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Tom Kertscher
By Tom Kertscher October 14, 2011

Health care advocate says Wisconsin bill would give drug makers immunity from lawsuits over injury or death

When Wisconsin Gov. Scott Walker called state lawmakers into special session on Sept. 28, 2011, he touted two dozen legislative initiatives he said would put Wisconsin back to work.

Reiterating his campaign promise to create 250,000 private-sector jobs, the Republican governor asserted that more than anything else, "employers and workers want a sense of certainty."

Health care advocate Robert Kraig, executive director of Citizen Action of Wisconsin, was certain he didn’t like what he saw in some of the bills on the table.

Kraig’s Milwaukee-based group describes itself as a coalition that works to "advance progressive values and shape the public and political debate around health care, economic development and consumer protection."

In a news release and in a blog post on Oct. 3, 2011, Kraig said several bills were "masquerading as job-creation measures which damage the civil justice rights of consumers who are injured by corporate malfeasance" -- in other words, curbing the rights of injured people to sue.

"Shockingly," Kraig added, "one bill in the current session dangerously grants drug companies and medical device manufacturers immunity from injuries and deaths caused by their products."

Immunity from lawsuits -- even in cases of injury and death?

The bill Kraig criticized was proposed by Sen. Rich Zipperer, R-City of Pewaukee.

As long as a drug or device is approved by the U.S. Food and Drug Administration, the manufacturer or seller of that drug or medical device would be immune from liability, according to the non-partisan Legislative Reference Bureau.

Zipperer spokewoman Hannah Huffman said, however, that there are exceptions.

Immunity would not apply if FDA approval were gained through fraud, she said. And although manufacturers could not be sued for a defect in the design of a drug or device if the design had been approved by the FDA, the manufacturer could be sued if it failed to follow the design in the manufacturing process, she said.

Diana Zuckerman, president of the National Research Center for Women & Families in Washington, D.C., told us she believes the immunity bill would apply to all drugs but perhaps not to all medical devices. Zuckerman, who has done research on the FDA approval processes, said it would depend on how the word approved is interpreted in the bill. Every year, only about 3 percent of new medical devices gain FDA approval, while the rest are "cleared" under a less-stringent process by the agency, she said.

So, Zipperer’s bill gives broad immunity, with some exceptions, to drug makers but perhaps less immunity to device makers.

We asked Kraig for evidence to back what essentially was a blanket statement that the bill "grants drug companies and medical device manufacturers immunity."

Kraig initially said his statement was "over broad and should have included the qualification that this bill covers drugs and medical devices approved by the FDA."

Later he argued the statement was fair because most people, when they hear a reference to drug makers or medical device manufacturers, would understand that those companies make products that in the vast majority of cases must be approved by the FDA.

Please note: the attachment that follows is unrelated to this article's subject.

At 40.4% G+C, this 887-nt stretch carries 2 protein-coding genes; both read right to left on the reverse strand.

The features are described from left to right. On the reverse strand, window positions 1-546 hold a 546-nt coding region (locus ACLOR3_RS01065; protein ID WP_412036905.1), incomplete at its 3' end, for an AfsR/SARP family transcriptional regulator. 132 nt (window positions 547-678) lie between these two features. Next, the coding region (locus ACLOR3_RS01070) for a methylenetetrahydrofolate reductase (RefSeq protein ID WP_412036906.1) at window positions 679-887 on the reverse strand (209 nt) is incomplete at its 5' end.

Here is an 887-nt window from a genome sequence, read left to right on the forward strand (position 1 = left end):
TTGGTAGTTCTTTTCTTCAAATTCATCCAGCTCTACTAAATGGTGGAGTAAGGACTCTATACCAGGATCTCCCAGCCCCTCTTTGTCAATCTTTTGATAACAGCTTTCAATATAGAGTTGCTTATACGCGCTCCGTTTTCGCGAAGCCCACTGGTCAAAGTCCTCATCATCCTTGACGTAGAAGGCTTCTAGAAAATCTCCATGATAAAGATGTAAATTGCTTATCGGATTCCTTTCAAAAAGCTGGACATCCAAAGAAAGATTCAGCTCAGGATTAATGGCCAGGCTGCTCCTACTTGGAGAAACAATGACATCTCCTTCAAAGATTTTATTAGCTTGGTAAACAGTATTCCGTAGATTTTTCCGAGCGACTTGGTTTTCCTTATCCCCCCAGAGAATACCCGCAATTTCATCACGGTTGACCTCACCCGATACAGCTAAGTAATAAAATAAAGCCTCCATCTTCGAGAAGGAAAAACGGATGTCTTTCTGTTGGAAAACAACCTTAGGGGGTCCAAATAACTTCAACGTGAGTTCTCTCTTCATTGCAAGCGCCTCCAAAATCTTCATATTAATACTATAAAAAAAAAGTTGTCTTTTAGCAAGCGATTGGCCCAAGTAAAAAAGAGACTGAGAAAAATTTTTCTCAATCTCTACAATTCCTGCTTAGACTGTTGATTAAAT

Kraig also argued that the bill is dangerous because in recent years the FDA’s regulatory powers have been weakened and therefore its approval of a drug or device does not provide as much protection as it once did.

As evidence, he cited a report that is critical of a Michigan law that gives immunity to drug manufacturers and that Kraig said is similar to the drug manufacturers part of the Wisconsin’s bill. And he cited a national report on problems people encountered after using drugs and medical devices that had received FDA approval.

But arguing a bill is unnecessary or unwise does not get at the question we are examining: Whether the bill does what Kraig said it does in terms of immunity.

Our conclusion

Kraig said a bill proposed by a Wisconsin lawmaker "grants drug companies and medical device manufacturers immunity from injuries and deaths caused by their products." He acknowledged that his statement was "over broad," in that immunity applies only when FDA approval has been granted.

The bill doesn’t give blanket protection to drug and device makers. But its primary intent is to give them immunity, with some exceptions.

We rate Kraig’s statement Mostly True.

Featured Fact-check

Our Sources

Citizen Action of Wisconsin, No Sacred Cows Blog, Oct. 3, 2011

Interview and email interview, Citizen Action of Wisconsin executive director Robert Kraig, Oct. 7 and 10, 2011

Interview, Gov. Scott Walker spokesman Cullen Werwie, Oct. 10, 2011

Interview and email interview,  Sen. Rich Zipperer spokeswoman Hannah Huffman, Oct. 10 and 11, 2011

Sen. Rich Zipperer, newsletter, Oct. 4, 2011

Gov. Scott Walker, special session executive order, Sept. 28, 2011

Gov. Scott Walker, special session news release, Sept. 28, 2011

Milwaukee Journal Sentinel, "Bills limiting lawsuits added to Legislature’s jobs session," Oct. 2, 2011

Wisconsin Legislature, 2011 medical devices bill

Center for Justice & Democracy, "A tragic blunder -- Michigan’s drug industry immunity law," Feb. 28, 2008

American Association for Justice, "They knew and failed to …"

Wisconsin Association for Justice, news release, Oct. 6, 2011

U.S. Food and Drug Administration, medical devices

Email interview, National Research Center for Women & Families president Diana Zuckerman, Oct. 12, 2011

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Health care advocate says Wisconsin bill would give drug makers immunity from lawsuits over injury or death

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